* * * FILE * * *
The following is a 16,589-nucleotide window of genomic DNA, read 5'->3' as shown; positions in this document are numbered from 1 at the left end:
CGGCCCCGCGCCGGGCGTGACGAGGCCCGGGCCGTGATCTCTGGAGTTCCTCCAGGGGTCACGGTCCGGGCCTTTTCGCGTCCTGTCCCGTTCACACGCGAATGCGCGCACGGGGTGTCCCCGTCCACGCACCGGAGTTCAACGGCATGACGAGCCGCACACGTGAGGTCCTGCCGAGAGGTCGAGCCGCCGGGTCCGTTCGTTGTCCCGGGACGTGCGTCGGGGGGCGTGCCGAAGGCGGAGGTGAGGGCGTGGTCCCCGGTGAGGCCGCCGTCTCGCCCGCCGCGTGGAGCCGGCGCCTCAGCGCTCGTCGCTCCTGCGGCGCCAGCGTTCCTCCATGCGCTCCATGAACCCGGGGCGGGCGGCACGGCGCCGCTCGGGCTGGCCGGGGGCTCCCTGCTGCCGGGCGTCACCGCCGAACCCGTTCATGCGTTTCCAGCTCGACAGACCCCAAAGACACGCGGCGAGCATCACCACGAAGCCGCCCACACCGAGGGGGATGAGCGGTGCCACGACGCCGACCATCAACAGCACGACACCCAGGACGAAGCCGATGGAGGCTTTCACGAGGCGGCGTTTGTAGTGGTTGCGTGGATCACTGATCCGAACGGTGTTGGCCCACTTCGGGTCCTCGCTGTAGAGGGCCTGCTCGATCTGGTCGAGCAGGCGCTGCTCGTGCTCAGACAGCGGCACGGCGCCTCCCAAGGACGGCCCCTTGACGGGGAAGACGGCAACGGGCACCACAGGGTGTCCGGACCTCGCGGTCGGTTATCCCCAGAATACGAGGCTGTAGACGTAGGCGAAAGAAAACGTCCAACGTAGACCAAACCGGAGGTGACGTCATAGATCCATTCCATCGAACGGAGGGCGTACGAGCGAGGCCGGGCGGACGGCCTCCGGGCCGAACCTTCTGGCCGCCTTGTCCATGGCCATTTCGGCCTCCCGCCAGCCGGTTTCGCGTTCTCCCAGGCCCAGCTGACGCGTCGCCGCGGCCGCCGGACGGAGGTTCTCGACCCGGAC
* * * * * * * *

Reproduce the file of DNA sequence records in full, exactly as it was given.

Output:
The following is a 16,589-nucleotide window of genomic DNA, read 5'->3' as shown; positions in this document are numbered from 1 at the left end:
CGGCCCCGCGCCGGGCGTGACGAGGCCCGGGCCGTGATCTCTGGAGTTCCTCCAGGGGTCACGGTCCGGGCCTTTTCGCGTCCTGTCCCGTTCACACGCGAATGCGCGCACGGGGTGTCCCCGTCCACGCACCGGAGTTCAACGGCATGACGAGCCGCACACGTGAGGTCCTGCCGAGAGGTCGAGCCGCCGGGTCCGTTCGTTGTCCCGGGACGTGCGTCGGGGGGCGTGCCGAAGGCGGAGGTGAGGGCGTGGTCCCCGGTGAGGCCGCCGTCTCGCCCGCCGCGTGGAGCCGGCGCCTCAGCGCTCGTCGCTCCTGCGGCGCCAGCGTTCCTCCATGCGCTCCATGAACCCGGGGCGGGCGGCACGGCGCCGCTCGGGCTGGCCGGGGGCTCCCTGCTGCCGGGCGTCACCGCCGAACCCGTTCATGCGTTTCCAGCTCGACAGACCCCAAAGACACGCGGCGAGCATCACCACGAAGCCGCCCACACCGAGGGGGATGAGCGGTGCCACGACGCCGACCATCAACAGCACGACACCCAGGACGAAGCCGATGGAGGCTTTCACGAGGCGGCGTTTGTAGTGGTTGCGTGGATCACTGATCCGAACGGTGTTGGCCCACTTCGGGTCCTCGCTGTAGAGGGCCTGCTCGATCTGGTCGAGCAGGCGCTGCTCGTGCTCAGACAGCGGCACGGCGCCTCCCAAGGACGGCCCCTTGACGGGGAAGACGGCAACGGGCACCACAGGGTGTCCGGACCTCGCGGTCGGTTATCCCCAGAATACGAGGCTGTAGACGTAGGCGAAAGAAAACGTCCAACGTAGACCAAACCGGAGGTGACGTCATAGATCCATTCCATCGAACGGAGGGCGTACGAGCGAGGCCGGGCGGACGGCCTCCGGGCCGAACCTTCTGGCCGCCTTGTCCATGGCCATTTCGGCCTCCCGCCAGCCGGTTTCGCGTTCTCCCAGGCCCAGCTGACGCGTCGCCGCGGCCGCCGGACGGAGGTTCTCGACCCGGAC